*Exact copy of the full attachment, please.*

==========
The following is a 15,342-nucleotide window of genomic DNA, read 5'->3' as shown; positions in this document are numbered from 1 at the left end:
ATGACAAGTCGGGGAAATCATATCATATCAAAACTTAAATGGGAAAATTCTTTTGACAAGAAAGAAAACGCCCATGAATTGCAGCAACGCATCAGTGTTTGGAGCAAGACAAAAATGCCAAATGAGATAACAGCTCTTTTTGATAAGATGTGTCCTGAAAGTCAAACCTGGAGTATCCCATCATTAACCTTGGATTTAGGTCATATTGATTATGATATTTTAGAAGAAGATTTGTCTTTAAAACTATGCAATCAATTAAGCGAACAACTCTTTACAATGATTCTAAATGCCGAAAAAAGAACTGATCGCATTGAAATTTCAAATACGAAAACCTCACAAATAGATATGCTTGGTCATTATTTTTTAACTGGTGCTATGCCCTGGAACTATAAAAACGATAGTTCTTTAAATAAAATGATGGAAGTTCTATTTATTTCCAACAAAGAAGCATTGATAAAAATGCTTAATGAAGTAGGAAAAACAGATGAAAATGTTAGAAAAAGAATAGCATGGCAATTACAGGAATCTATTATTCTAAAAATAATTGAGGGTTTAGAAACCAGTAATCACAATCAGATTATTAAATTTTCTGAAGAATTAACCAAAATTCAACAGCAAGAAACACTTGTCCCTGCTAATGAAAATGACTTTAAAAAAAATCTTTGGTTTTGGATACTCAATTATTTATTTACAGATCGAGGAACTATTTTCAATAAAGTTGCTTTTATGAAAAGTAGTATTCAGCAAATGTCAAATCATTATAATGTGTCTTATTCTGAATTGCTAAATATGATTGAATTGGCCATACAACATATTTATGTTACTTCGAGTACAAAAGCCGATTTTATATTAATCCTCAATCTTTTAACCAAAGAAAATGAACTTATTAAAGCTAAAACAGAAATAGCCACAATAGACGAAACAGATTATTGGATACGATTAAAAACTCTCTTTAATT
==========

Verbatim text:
The following is a 15,342-nucleotide window of genomic DNA, read 5'->3' as shown; positions in this document are numbered from 1 at the left end:
ATGACAAGTCGGGGAAATCATATCATATCAAAACTTAAATGGGAAAATTCTTTTGACAAGAAAGAAAACGCCCATGAATTGCAGCAACGCATCAGTGTTTGGAGCAAGACAAAAATGCCAAATGAGATAACAGCTCTTTTTGATAAGATGTGTCCTGAAAGTCAAACCTGGAGTATCCCATCATTAACCTTGGATTTAGGTCATATTGATTATGATATTTTAGAAGAAGATTTGTCTTTAAAACTATGCAATCAATTAAGCGAACAACTCTTTACAATGATTCTAAATGCCGAAAAAAGAACTGATCGCATTGAAATTTCAAATACGAAAACCTCACAAATAGATATGCTTGGTCATTATTTTTTAACTGGTGCTATGCCCTGGAACTATAAAAACGATAGTTCTTTAAATAAAATGATGGAAGTTCTATTTATTTCCAACAAAGAAGCATTGATAAAAATGCTTAATGAAGTAGGAAAAACAGATGAAAATGTTAGAAAAAGAATAGCATGGCAATTACAGGAATCTATTATTCTAAAAATAATTGAGGGTTTAGAAACCAGTAATCACAATCAGATTATTAAATTTTCTGAAGAATTAACCAAAATTCAACAGCAAGAAACACTTGTCCCTGCTAATGAAAATGACTTTAAAAAAAATCTTTGGTTTTGGATACTCAATTATTTATTTACAGATCGAGGAACTATTTTCAATAAAGTTGCTTTTATGAAAAGTAGTATTCAGCAAATGTCAAATCATTATAATGTGTCTTATTCTGAATTGCTAAATATGATTGAATTGGCCATACAACATATTTATGTTACTTCGAGTACAAAAGCCGATTTTATATTAATCCTCAATCTTTTAACCAAAGAAAATGAACTTATTAAAGCTAAAACAGAAATAGCCACAATAGACGAAACAGATTATTGGATACGATTAAAAACTCTCTTTAATT